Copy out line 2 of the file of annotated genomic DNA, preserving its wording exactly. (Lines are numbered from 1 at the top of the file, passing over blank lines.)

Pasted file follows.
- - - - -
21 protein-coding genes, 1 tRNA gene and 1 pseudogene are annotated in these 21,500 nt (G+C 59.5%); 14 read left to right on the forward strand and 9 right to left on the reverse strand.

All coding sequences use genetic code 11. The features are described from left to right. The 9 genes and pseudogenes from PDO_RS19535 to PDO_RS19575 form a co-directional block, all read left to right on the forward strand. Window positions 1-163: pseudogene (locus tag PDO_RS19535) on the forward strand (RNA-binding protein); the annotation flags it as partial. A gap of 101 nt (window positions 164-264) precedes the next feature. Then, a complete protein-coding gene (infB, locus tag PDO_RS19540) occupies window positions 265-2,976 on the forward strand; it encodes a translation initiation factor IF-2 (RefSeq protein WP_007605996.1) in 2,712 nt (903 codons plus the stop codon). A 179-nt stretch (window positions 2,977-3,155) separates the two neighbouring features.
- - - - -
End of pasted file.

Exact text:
All coding sequences use genetic code 11. The features are described from left to right. The 9 genes and pseudogenes from PDO_RS19535 to PDO_RS19575 form a co-directional block, all read left to right on the forward strand. Window positions 1-163: pseudogene (locus tag PDO_RS19535) on the forward strand (RNA-binding protein); the annotation flags it as partial. A gap of 101 nt (window positions 164-264) precedes the next feature. Then, a complete protein-coding gene (infB, locus tag PDO_RS19540) occupies window positions 265-2,976 on the forward strand; it encodes a translation initiation factor IF-2 (RefSeq protein WP_007605996.1) in 2,712 nt (903 codons plus the stop codon). A 179-nt stretch (window positions 2,977-3,155) separates the two neighbouring features.